Jennifer L. Knox

What’s your genre?

Are you published?
Traditional publisher
Indie press published

What inspired you to become a writer?
Growing up, I loved drawing, painting, making sculptures, taking pictures, cooking, singing, and playing clarinet in the marching band. My first major in college was theater; after one year, I switched to fine arts. Eventually, poetry had its turn, and I was hooked. The immediacy of it was like visual art or food. You could perform it like music, or a theatrical monologue, or both! And best of all, a poem didn’t have to be true.

What author do you admire and how have they inspired your writing?
There are so many. Kimiko Hahn’s book TOXIC FLORA shaped several poems in my most recent book. Hahn explores the most subjective subjects using the seemingly objective language and tone of science communication. Her poem, “Butterflies,” begins with a seemingly impersonal description of butterflies that one might find in the Encyclopedia Britannica, but by the end, she has landed somewhere deeply personal—and shocking because it’s so personal. The amount of ground Hahn covers as she moves through the poem astounds me. Every step feels so solid, yet where she lands is a complete surprise.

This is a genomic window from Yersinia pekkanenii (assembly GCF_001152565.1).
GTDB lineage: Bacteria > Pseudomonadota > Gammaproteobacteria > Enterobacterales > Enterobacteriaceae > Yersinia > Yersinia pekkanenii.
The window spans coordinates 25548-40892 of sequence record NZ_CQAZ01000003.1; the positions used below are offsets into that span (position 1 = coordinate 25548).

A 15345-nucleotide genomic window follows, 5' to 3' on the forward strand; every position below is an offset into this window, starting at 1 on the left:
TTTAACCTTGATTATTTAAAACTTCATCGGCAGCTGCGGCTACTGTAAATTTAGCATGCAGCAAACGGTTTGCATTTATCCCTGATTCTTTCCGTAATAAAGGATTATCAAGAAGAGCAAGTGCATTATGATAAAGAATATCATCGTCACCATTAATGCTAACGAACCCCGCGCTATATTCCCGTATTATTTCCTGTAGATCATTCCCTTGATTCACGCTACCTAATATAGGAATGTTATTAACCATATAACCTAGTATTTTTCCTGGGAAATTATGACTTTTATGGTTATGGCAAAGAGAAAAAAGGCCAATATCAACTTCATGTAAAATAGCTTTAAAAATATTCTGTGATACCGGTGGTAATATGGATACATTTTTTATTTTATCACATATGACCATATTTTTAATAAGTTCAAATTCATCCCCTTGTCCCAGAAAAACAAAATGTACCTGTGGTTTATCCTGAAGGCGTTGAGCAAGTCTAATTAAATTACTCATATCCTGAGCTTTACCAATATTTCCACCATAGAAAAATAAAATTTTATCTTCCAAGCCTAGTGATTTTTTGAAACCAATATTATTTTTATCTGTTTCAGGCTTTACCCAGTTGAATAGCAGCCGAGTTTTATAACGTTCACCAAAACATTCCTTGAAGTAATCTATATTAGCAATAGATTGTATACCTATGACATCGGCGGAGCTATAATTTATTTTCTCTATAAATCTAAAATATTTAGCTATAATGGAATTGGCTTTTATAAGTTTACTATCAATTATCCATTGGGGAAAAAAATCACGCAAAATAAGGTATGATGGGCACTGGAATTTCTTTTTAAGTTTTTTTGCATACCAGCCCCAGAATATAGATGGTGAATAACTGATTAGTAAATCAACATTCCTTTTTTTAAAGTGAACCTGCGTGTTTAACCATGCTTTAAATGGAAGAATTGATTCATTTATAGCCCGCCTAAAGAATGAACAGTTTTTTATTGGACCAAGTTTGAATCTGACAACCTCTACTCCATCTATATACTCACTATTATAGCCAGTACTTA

Name three of your favorite books and their authors
Anything by Alice Munro
Popular Longing by Natalie Shapero
The Worshipful Company of the Fletchers by James Tate

What one piece of advice would you give to a budding writer?
There are two steps in the process: writing and editing. Writing is when you talk to yourself. Editing is when your writing talks to others. Don’t be afraid to plant yourself in the first part of the process and write things that aren’t for other people. Write with a pencil on paper. Studies show that, much like REM sleep, writing with a pencil connects the hemispheres of your brain and exercises areas that are affected by trauma.

Author Bio
Jennifer L. Knox is the author of five collections of poetry, most recently, Crushing It. Knox received her bachelor’s from the University of Iowa, and her master’s of fine arts in poetry writing from New York University. Her poems have appeared five times in the “Best American Poetry” series, and in publications such as the New York Times, The New Yorker and American Poetry Review.

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